Plea bargaining is a controversial part of the justice process.
Plea bargaining should be abolished
Arguments for abolition of plea bargaining raise issues of rights, fairness, and just punishment.
Plea bargaining is unfair because defendants forfeit some of their rights, including the right to trial by jury.
Plea bargaining allow criminals to defeat justice, thus diminishing the public's respect for the criminal justice process.
The practice of giving criminals who plea bargain lighter sentences results in unjust sentences in which the punishment is too lenient given the severity of the crime.
Plea bargaining raises the possibility that innocent people will plead guilty to crimes they didn't commit.
Plea bargaining should not be abolished
Defenders of plea bargaining stress its practical benefits.
Plea bargaining allows criminal justice personnel to individualize punishments and make them less severe.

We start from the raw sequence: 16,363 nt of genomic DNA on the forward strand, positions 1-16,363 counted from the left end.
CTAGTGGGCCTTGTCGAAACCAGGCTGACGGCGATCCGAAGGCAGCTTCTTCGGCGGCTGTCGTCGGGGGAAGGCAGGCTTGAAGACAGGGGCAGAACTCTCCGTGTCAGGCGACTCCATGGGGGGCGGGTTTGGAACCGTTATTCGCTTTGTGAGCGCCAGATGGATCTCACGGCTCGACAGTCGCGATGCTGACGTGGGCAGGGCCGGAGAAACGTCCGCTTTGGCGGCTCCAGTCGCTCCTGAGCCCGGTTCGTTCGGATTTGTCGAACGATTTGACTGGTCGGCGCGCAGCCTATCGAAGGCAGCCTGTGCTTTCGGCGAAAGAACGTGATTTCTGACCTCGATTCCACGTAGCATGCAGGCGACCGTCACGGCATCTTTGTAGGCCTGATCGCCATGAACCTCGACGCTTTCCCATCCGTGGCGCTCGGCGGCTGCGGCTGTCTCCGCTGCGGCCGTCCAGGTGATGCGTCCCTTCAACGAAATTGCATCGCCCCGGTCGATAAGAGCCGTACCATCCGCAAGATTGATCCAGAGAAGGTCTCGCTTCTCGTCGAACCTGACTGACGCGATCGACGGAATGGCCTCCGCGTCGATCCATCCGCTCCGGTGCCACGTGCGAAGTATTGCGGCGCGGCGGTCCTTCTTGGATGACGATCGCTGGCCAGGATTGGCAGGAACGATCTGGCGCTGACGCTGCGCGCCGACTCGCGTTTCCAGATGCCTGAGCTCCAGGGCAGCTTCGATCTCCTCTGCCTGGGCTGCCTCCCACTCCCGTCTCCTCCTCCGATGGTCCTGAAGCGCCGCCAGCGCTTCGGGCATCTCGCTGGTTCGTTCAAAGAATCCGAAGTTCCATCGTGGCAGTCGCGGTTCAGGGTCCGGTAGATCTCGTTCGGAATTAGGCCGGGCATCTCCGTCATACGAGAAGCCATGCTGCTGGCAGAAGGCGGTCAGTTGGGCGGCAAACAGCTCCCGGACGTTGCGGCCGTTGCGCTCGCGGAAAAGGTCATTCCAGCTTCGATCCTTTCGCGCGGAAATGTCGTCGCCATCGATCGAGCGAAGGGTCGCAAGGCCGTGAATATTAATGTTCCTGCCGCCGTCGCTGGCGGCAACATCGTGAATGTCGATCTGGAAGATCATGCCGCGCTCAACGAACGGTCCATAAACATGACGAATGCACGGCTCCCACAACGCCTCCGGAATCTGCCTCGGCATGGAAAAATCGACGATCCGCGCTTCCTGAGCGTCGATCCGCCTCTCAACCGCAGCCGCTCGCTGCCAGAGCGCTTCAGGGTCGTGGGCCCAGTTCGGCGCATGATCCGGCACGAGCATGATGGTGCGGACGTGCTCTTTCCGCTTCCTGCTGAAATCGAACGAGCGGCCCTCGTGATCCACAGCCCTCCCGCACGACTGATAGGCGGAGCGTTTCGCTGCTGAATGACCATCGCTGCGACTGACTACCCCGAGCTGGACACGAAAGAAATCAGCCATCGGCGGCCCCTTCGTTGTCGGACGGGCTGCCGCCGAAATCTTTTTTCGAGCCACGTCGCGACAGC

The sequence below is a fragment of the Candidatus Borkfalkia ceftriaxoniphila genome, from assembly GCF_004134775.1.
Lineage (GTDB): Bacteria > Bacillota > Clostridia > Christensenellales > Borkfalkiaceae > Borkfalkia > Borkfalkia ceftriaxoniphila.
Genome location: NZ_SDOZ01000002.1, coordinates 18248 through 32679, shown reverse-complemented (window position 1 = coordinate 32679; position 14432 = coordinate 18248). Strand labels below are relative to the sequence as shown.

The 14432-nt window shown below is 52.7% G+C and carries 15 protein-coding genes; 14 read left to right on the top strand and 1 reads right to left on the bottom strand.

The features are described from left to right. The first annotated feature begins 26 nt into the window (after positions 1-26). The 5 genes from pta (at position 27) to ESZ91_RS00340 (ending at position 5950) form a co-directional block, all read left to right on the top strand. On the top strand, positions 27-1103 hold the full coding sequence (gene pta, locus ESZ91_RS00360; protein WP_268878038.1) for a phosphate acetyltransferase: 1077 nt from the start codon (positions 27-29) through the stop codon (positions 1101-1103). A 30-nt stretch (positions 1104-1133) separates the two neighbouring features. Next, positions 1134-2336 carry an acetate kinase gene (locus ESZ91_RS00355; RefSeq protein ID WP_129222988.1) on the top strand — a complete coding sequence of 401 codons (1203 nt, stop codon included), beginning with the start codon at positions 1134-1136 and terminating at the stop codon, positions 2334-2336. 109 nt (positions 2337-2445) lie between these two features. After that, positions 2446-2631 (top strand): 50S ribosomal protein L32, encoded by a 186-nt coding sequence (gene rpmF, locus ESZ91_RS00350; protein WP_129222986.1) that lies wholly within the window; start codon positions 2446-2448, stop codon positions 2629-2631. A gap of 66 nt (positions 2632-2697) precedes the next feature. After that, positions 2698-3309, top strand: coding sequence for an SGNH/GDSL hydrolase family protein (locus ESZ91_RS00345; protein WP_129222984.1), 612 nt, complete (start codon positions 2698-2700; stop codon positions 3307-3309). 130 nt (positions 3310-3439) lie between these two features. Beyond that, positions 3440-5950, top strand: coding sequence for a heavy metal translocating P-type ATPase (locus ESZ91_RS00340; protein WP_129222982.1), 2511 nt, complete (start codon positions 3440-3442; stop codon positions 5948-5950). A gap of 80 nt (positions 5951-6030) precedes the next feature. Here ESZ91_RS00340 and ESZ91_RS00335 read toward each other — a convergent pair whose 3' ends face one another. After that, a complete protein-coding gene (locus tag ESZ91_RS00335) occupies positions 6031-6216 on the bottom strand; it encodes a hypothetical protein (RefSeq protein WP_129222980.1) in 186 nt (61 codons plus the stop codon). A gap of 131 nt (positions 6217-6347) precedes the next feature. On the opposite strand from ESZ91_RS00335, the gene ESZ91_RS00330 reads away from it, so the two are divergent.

Plea bargaining is an administrative necessity—without it, courts would be flooded and the justice process would get bogged down.
Plea bargaining saves the prosecution, the courts, and the defendant the costs of going to trial.
Evaluating plea bargaining
Because of the practical benefits of plea bargaining, it is doubtful it will be eliminated anytime soon. At this time, the consensus is that any injustice and unfairness that plea bargaining may introduce into the justice process is at least offset by benefits flowing to both the state and the defendant.